Farmers in Kaduna State have harvested a total of 723,971.56 metric tons of Ginger in the 2017 cropping season, a check by The Tide source reveals.
Our source reports that Ginger is being produced in Kachia, Jemaa, Zangon Kataf, Zonkwa, Kagarako, Jaba, Kaura, Kajuru, Sanga, and Lere Local Government Areas of the state.
Ginger is used largely for industrial and private consumption across the globe.
Mr Reuben Sonkob, Deputy Director, Monitoring and Evaluation at the State Agricultural Development Agency (KADA) said in Kaduna that the figure was realised in spite of the challenges farmers faced during the season.
“Our records for 2017 showed that Ginger farmers harvested 723,971.56 tons of the crop in 2017 in spite of various challenges the farmers faced in the course of cultivating the crop,” Sonkob said.
The state Chairman, Ginger Farmers Association, Mr Nuhu Najira, said apart from the 9,560 members of the association, other farmers were also engaged in the production of the commodity.
He however said that lack of credit facility and poor financing from government and the private sector had limited the scope of cultivation of ginger in the state.
According to him, commercial banks are not willing to lend to farmers at single digit interest rate while the Federal Government Anchor Borrowers program had not approved the more than 5,000 applications it received from ginger farmers during the season.
“Commercial banks are asking for 28 per cent interest rate for farmers to access credit facility from them.
“We had negotiated to reach up to 12 per cent interest but the banks declined and insisted on 28 per cent,” the chairman said.
He also identified lack of modern inputs and facilities to accelerate farming such as quality seeds, tractors, fertilizer and chemicals from the state government as other impediments limiting ginger cultivation in the state.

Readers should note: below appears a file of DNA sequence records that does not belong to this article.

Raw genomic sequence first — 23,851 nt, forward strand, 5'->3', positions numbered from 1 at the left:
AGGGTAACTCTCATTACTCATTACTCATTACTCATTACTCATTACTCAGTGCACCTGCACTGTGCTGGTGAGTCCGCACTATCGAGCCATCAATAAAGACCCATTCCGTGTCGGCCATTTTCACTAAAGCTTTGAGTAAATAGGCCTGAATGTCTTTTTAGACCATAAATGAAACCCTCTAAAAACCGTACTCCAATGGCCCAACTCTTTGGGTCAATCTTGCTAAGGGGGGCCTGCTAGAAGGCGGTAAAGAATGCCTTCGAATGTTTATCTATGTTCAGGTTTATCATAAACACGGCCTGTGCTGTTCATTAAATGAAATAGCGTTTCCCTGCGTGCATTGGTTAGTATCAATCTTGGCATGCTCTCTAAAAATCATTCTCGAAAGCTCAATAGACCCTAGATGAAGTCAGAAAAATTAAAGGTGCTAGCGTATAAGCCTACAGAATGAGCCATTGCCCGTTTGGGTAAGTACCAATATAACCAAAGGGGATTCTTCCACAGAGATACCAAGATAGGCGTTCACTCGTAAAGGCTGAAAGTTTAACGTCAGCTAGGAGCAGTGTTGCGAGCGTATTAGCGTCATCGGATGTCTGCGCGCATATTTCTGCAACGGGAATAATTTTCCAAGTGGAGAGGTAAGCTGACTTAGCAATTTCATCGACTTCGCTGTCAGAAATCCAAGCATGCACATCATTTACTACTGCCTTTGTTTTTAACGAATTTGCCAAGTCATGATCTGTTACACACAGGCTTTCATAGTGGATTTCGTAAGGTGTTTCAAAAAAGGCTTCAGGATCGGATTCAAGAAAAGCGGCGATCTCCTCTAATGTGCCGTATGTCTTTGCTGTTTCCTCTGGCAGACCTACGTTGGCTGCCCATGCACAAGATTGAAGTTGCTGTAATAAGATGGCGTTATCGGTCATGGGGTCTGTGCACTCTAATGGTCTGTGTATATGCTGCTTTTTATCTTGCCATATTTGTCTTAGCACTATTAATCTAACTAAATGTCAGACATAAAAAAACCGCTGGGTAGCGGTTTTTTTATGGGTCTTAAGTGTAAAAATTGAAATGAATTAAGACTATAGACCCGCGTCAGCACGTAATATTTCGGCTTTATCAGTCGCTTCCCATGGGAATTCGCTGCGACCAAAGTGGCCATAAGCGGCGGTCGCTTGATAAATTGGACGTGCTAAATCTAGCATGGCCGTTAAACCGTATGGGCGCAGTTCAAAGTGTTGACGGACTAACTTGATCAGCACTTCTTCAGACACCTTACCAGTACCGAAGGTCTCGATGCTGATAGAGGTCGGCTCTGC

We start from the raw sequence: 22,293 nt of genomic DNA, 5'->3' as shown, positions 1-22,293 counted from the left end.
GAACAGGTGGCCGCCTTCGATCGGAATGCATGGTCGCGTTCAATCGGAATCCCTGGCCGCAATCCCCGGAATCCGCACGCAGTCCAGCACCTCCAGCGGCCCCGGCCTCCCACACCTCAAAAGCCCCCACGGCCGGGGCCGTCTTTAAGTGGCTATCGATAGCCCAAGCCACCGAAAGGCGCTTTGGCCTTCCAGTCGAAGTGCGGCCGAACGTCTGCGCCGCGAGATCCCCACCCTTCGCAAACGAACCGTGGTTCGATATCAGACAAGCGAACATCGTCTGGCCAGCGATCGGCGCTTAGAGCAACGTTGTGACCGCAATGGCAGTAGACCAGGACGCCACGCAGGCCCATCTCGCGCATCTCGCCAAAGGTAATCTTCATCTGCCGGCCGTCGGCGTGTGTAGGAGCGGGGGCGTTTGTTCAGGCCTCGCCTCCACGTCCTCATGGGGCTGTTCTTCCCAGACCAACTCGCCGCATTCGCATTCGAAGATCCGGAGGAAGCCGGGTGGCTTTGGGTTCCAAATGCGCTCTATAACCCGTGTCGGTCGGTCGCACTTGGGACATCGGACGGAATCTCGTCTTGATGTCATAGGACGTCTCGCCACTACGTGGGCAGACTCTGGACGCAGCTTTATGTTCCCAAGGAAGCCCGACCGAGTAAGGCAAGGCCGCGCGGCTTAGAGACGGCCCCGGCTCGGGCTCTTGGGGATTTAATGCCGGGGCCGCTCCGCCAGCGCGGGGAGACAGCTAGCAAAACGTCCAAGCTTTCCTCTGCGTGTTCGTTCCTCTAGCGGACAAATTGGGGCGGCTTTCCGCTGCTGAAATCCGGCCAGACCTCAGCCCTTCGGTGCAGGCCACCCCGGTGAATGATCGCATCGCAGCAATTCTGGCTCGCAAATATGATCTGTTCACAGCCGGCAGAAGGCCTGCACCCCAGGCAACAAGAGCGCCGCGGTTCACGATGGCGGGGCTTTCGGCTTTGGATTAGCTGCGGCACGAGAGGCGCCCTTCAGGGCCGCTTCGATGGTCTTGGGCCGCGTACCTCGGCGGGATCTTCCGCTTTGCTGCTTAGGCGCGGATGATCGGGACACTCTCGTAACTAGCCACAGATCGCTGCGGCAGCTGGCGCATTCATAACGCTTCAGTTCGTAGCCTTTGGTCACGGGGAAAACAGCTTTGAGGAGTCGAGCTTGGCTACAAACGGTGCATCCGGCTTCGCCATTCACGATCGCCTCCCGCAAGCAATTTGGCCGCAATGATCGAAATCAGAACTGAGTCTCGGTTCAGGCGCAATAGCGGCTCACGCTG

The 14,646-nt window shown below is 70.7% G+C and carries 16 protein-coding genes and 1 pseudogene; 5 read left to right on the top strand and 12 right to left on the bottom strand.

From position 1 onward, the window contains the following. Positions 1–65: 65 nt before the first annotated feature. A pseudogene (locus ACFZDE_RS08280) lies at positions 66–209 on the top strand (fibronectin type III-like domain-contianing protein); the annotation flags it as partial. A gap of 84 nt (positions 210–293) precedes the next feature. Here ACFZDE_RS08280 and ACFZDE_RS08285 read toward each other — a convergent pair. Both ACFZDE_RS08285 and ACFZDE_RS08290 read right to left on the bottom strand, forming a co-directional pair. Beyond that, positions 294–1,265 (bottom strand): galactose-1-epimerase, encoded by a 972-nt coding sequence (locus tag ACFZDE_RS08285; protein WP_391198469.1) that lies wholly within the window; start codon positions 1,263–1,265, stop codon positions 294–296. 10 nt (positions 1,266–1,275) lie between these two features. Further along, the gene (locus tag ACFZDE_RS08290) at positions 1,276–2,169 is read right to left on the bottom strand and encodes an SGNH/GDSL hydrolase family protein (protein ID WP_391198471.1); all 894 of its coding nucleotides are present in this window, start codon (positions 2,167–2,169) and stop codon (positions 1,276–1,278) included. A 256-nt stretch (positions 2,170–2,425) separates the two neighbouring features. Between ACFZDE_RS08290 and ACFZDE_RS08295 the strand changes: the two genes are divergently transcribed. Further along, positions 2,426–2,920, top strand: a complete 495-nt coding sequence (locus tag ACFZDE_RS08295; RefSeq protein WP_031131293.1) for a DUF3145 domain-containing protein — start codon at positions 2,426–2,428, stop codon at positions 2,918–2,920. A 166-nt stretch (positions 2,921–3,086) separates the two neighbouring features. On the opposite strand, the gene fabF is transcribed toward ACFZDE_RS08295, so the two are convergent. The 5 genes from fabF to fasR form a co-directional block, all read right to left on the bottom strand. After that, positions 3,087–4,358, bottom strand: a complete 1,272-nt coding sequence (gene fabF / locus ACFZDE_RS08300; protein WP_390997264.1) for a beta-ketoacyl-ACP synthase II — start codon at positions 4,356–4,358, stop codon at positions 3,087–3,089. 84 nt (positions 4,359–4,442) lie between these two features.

Najira added: “The last time we received these inputs was in 2014 and since then, we go through all the processes individually and as an association, but to no avail.
“Again, after production we face another set of challenges of poor pricing and so much interference by middlemen.
“This has led to the fall in the prices of the commodity both at local and the international market.
“In 2017, the prices of the commodity dropped to as low as N8, 000 from N17, 000 per bag in the local market and similar drop was recorded in the international markets.
“This happened at a time when farmers spent as much as between N900, 000 and N1.2 million as cost of production per hectare.”
The chairman also noted that the farmers require modern storage facilities for their produce to maintain quality so as to attract good price at the international market.
He explained that local storage of the commodity had resulted in losses to farmers due to exposure to different kinds of contaminations which reduced the quality and standard required for export.
However, Mr Francis Danfulle, Deputy Director, Agric Extension Services at KADA, explained that ginger farmers did not access funding support through the Anchor Borrower Programme due to the refusal of farmers that benefited from the facility to pay back loans granted them in 2016.